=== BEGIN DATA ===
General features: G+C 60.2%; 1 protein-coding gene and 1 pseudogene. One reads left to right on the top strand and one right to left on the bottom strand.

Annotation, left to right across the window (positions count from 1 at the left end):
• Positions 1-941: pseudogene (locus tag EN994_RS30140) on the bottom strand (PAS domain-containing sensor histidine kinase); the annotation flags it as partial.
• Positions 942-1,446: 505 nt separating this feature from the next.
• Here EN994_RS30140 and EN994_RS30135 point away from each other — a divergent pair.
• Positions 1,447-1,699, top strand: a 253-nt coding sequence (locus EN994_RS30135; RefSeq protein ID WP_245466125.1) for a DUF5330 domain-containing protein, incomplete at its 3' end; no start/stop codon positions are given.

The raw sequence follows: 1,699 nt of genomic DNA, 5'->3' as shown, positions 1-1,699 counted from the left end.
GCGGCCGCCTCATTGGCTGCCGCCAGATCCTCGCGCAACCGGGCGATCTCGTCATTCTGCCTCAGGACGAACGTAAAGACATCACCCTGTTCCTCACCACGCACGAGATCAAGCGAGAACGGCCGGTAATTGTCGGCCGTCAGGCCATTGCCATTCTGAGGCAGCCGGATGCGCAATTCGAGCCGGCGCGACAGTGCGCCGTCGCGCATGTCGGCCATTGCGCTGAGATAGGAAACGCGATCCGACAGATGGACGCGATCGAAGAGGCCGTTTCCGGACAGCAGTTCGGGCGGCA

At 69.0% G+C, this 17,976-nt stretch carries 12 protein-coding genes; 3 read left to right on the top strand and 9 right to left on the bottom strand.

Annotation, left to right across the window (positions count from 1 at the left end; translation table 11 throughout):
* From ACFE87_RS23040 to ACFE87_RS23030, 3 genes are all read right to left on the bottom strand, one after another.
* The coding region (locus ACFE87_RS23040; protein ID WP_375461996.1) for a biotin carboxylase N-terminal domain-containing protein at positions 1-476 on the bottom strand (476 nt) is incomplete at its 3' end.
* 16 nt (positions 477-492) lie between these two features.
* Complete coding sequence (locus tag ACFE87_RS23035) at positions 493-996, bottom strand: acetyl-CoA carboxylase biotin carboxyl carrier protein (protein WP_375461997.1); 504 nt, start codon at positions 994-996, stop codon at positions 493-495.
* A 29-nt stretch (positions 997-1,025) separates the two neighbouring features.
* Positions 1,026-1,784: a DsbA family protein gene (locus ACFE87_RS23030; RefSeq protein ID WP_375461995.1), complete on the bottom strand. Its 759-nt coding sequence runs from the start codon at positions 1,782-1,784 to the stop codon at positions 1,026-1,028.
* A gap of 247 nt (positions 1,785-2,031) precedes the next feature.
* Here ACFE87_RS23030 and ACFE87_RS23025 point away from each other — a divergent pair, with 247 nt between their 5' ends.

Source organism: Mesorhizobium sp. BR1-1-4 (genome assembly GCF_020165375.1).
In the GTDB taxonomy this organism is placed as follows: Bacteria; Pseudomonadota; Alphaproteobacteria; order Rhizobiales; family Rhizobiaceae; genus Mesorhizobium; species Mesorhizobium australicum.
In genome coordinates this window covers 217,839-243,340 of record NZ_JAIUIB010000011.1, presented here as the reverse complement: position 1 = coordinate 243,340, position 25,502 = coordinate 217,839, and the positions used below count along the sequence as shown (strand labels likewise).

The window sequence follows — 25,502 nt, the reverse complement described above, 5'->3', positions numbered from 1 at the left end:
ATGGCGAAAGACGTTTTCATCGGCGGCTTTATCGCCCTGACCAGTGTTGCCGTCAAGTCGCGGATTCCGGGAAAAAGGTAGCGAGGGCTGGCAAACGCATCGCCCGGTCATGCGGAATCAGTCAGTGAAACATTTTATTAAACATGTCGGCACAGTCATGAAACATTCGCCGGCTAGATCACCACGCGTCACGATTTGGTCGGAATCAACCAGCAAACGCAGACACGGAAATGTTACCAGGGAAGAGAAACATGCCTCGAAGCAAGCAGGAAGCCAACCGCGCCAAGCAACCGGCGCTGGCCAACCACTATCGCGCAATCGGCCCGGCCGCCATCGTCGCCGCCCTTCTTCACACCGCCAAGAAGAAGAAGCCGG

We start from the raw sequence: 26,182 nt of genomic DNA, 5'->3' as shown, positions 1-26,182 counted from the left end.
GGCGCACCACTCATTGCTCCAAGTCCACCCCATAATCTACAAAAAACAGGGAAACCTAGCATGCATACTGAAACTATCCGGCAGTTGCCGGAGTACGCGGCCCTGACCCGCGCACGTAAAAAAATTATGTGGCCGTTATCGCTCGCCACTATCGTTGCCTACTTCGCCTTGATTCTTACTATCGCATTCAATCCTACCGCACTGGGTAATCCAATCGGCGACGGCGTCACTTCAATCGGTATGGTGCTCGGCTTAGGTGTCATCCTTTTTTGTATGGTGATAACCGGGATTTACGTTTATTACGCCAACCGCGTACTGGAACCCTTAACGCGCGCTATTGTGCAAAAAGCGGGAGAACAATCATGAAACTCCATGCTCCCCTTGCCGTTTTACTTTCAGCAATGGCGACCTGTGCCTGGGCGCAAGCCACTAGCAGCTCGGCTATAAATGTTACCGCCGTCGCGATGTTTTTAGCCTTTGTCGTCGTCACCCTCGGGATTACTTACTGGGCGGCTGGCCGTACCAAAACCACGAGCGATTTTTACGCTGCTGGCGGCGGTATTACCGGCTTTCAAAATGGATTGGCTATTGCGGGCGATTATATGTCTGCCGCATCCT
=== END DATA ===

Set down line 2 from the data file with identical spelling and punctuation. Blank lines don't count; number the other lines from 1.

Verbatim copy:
Annotation, left to right across the window (positions count from 1 at the left end):